Pandemic sparks free school meals increase
The Children’s Society says the increase is worrying and highlight the damaging impact of Covid-19 on already struggling families.
Department for Education figures suggest that the pandemic led to a spike in the number of youngsters qualifying for free meals for the first time – increasing from 1,088 in autumn 2019 to 1,305 last autumn – bringing the number in South Tyneside qualified for free meals to 6,079.
That is over a quarter of all school pupils and made up of 52% of pupils at special schools, 29% at primaries and 24% at secondaries.
Free meals can be claimed if a parent or carer receives at least one of a range of means tested benefits.
Pupils studying remotely through the pandemic were provided with food parcels or vouchers.
Azmina Siddique from The Children’s Society called for the scheme to be extended further to permanently incorporate low-income families that are not currently eligible.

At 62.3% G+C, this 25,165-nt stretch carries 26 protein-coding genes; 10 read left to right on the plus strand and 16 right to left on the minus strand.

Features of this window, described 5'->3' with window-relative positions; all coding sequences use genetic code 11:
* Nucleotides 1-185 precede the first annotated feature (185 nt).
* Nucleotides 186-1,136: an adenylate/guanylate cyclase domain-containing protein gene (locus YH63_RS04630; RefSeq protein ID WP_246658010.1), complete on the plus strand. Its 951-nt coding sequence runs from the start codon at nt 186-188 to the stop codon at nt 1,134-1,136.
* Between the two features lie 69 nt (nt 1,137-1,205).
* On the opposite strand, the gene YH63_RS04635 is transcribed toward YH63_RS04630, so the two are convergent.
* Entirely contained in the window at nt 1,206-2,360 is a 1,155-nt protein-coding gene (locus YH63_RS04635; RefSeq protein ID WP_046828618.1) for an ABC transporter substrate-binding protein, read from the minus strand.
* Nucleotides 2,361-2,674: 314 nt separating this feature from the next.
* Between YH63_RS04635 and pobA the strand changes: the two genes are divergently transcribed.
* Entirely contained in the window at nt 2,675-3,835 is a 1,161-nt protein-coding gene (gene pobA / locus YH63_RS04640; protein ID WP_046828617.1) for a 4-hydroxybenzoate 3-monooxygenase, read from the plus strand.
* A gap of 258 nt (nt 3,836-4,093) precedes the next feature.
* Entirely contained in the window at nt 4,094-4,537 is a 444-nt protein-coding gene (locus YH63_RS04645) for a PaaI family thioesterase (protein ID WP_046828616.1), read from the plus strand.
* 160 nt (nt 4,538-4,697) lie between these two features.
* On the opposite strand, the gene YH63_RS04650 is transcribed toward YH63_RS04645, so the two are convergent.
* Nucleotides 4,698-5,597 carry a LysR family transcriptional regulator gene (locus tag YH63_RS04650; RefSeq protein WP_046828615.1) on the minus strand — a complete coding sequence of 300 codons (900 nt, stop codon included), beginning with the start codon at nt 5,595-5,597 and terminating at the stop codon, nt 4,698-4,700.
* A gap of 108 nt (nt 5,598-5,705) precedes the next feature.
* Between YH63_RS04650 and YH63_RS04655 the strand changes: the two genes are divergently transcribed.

She said: “We know that the pandemic has had damaging consequences for struggling families, with many facing job losses and falls in income.
“It’s vital that the Government does more to support families who are struggling to make ends meet.”
Nationally, more than 1.6m children were eligible for free school meals in October 2020, up from 1.4m in January of that year.
A Department for Education spokeswoman said “We have ensured that throughout this period, schools have continued to accept applications for free school meals, providing meals to anyone who becomes newly eligible, including while pupils were learning remotely.”